MANHATTAN, KAN. -- Understanding how cancer cells communicate with each other and how to enhance their receptiveness to drug treatments is the focus of promising work by a Kansas State University researcher.
Annelise Nguyen, assistant professor of toxicology in the department of diagnostic medicine and pathobiology at K-State's College of Veterinary Medicine, recently received a $370,000 grant from the National Institutes of Health to continue her cancer research.
"For the past five years I've focused on cell communication to understand the pathways between cells," Nguyen said. "The idea that I came up with is: What if giving a patient drugs, including chemotherapeutic drugs and pain relievers, actually shuts down cell communication, preventing the drug from passing from one cell to the next? If so, the drug isn't very effective, and that's why you have to increase dosages to reach most cells. Increasing the drug levels makes you resistant to the drug itself; thus, drug resistance is one of the challenges in the treatment of cancer."
Nguyen has worked with K-State's Duy Hua, university distinguished professor of chemistry, to synthesize a new compound a class of substitute quinolines and found that it possessed potent inhibitory activities against T47D breast cancer cells.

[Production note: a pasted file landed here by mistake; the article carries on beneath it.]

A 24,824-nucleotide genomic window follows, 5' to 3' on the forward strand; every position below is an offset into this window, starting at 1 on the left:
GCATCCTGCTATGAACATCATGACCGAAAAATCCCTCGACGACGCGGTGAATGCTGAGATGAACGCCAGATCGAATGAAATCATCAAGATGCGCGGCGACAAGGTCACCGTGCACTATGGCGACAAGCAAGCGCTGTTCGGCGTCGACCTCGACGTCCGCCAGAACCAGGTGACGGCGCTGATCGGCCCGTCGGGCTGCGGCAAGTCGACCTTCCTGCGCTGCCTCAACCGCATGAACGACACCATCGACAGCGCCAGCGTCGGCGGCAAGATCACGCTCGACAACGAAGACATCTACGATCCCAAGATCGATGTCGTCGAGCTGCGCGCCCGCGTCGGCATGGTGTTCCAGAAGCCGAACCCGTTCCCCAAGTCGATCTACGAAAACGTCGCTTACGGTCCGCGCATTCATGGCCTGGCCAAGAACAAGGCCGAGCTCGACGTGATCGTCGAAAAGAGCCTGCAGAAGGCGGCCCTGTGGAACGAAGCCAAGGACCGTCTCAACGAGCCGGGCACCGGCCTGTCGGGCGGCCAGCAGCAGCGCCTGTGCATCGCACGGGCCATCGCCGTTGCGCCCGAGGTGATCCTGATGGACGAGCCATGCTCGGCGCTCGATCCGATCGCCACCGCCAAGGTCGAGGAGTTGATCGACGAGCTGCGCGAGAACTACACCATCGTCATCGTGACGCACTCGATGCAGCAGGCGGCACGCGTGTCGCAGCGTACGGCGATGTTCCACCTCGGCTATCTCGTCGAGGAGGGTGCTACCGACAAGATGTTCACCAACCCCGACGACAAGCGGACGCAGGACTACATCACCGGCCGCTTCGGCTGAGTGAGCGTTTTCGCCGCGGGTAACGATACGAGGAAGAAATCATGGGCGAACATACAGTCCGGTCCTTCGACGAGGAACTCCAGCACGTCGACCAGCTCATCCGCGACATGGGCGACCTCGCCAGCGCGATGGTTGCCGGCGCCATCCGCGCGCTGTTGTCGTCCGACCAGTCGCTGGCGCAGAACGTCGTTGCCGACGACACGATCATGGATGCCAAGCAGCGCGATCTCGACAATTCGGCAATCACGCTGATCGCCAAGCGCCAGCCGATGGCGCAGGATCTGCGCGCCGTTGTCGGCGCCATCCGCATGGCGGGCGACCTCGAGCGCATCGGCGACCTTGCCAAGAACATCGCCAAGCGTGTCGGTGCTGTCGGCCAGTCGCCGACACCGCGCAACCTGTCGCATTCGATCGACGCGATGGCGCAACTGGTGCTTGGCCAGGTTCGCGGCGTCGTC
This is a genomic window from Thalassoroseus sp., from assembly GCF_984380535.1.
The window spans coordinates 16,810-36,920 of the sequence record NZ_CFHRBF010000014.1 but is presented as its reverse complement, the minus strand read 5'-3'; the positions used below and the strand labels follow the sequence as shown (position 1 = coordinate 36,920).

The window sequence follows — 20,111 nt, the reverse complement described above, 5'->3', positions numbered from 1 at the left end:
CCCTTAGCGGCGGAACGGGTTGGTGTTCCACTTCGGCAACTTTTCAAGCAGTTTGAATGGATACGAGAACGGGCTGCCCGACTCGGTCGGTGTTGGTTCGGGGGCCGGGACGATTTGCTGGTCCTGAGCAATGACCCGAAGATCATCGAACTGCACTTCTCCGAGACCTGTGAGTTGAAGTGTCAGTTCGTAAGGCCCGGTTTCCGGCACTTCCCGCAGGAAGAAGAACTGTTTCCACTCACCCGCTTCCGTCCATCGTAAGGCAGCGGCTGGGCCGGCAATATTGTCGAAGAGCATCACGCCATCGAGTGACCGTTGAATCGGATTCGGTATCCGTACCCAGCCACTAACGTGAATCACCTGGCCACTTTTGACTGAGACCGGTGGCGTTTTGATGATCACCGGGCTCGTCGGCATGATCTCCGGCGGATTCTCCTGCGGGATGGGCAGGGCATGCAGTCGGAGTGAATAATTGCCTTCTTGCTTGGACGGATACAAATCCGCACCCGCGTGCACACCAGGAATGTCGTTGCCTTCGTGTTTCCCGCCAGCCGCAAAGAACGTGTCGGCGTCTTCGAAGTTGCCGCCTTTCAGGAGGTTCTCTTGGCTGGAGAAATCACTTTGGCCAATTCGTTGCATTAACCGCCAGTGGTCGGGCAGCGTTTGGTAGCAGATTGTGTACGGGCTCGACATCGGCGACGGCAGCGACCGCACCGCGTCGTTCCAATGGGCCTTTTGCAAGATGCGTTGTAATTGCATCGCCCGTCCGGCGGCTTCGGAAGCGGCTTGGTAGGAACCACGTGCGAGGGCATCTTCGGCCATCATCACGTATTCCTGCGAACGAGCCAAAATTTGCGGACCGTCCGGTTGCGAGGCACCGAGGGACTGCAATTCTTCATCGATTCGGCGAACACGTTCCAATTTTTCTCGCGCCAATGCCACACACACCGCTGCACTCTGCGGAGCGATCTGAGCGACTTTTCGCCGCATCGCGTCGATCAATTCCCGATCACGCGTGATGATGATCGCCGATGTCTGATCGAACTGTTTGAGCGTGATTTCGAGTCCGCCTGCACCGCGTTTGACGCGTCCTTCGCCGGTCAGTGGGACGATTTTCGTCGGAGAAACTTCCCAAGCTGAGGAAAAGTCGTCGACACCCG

"What I demonstrate with this compound is that it enhances cell communication in breast cancer cells," Nguyen said. "What if we reopen the channels where cancer cells have low cell communication activity? In conjunction with existing chemotherapeutic drugs, can we reduce the concentration of these drugs by treating the patient with our cell communication enhancer? If so, the toxicity of these drugs will pass from cell to cell much more efficiently than previously. That's what this grant is all about."
The compound has been successful enough that Hua and Nguyen have applied for a patent. Nguyen said her work may have potential for more than just
|Contact: Annelise Nguyen|
Kansas State University